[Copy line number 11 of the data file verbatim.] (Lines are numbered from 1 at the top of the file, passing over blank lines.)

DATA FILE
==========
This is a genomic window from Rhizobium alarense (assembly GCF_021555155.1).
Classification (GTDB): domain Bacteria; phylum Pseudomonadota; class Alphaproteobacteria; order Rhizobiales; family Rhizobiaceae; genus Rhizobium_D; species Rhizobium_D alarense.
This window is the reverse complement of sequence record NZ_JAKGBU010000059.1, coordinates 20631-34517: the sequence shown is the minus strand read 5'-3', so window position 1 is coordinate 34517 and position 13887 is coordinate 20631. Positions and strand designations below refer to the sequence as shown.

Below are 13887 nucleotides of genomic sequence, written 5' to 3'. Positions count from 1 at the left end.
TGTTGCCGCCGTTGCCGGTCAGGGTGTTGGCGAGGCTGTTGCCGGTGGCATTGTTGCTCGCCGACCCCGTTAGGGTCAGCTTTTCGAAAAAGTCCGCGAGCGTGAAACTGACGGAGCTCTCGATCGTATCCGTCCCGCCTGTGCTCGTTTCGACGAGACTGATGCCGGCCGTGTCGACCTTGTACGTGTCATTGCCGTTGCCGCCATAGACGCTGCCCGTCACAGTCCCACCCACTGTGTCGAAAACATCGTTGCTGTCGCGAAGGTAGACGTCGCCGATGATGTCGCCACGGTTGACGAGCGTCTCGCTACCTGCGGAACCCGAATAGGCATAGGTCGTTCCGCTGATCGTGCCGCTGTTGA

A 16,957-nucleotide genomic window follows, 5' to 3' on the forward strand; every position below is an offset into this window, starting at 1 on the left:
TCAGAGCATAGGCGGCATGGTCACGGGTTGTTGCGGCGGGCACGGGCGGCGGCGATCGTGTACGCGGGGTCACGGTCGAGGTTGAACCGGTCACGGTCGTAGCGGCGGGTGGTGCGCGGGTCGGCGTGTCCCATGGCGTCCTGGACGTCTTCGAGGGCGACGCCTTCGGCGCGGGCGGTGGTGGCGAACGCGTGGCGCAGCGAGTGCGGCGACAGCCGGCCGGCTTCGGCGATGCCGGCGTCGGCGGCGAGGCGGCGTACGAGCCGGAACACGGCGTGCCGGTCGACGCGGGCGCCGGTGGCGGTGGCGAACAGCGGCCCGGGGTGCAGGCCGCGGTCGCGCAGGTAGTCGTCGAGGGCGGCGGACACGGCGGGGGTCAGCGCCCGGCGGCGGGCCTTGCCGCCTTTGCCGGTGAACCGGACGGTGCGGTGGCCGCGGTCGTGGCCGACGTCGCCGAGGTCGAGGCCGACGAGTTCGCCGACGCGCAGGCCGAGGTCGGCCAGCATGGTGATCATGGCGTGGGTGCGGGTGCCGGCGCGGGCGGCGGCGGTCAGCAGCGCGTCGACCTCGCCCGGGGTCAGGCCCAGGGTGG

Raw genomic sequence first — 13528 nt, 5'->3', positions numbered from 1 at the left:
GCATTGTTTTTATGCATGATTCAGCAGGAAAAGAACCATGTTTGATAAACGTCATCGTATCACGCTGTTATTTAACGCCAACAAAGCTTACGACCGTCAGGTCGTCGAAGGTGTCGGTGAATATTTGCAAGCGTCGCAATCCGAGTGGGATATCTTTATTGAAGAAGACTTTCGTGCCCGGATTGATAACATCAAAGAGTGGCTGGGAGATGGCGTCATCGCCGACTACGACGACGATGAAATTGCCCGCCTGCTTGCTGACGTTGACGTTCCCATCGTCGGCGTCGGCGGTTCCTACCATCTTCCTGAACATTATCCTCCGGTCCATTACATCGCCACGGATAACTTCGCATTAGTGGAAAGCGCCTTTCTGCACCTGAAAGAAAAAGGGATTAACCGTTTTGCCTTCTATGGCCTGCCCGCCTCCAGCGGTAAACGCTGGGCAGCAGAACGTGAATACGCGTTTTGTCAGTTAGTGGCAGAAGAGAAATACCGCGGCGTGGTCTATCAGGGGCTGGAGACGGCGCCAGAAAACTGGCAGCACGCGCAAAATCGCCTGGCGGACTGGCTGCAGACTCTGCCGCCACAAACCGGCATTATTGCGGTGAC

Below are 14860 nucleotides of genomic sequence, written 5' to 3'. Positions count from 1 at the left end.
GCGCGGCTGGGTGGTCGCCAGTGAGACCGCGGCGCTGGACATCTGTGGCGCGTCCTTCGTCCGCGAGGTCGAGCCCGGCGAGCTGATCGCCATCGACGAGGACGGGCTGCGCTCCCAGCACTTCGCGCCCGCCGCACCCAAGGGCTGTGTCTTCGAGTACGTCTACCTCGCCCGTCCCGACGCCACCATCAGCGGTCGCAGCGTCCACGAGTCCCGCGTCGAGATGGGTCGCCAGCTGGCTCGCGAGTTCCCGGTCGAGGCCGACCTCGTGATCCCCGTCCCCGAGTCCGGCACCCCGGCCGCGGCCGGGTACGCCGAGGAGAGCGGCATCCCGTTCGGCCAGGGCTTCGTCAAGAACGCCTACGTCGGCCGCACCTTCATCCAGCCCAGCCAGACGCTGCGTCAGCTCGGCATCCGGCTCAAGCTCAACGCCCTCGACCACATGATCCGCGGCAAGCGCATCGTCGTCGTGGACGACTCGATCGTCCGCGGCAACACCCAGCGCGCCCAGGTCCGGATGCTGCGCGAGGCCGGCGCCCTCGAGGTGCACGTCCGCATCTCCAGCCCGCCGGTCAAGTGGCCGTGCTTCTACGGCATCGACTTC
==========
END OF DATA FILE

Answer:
GCGCGGCTGGGTGGTCGCCAGTGAGACCGCGGCGCTGGACATCTGTGGCGCGTCCTTCGTCCGCGAGGTCGAGCCCGGCGAGCTGATCGCCATCGACGAGGACGGGCTGCGCTCCCAGCACTTCGCGCCCGCCGCACCCAAGGGCTGTGTCTTCGAGTACGTCTACCTCGCCCGTCCCGACGCCACCATCAGCGGTCGCAGCGTCCACGAGTCCCGCGTCGAGATGGGTCGCCAGCTGGCTCGCGAGTTCCCGGTCGAGGCCGACCTCGTGATCCCCGTCCCCGAGTCCGGCACCCCGGCCGCGGCCGGGTACGCCGAGGAGAGCGGCATCCCGTTCGGCCAGGGCTTCGTCAAGAACGCCTACGTCGGCCGCACCTTCATCCAGCCCAGCCAGACGCTGCGTCAGCTCGGCATCCGGCTCAAGCTCAACGCCCTCGACCACATGATCCGCGGCAAGCGCATCGTCGTCGTGGACGACTCGATCGTCCGCGGCAACACCCAGCGCGCCCAGGTCCGGATGCTGCGCGAGGCCGGCGCCCTCGAGGTGCACGTCCGCATCTCCAGCCCGCCGGTCAAGTGGCCGTGCTTCTACGGCATCGACTTC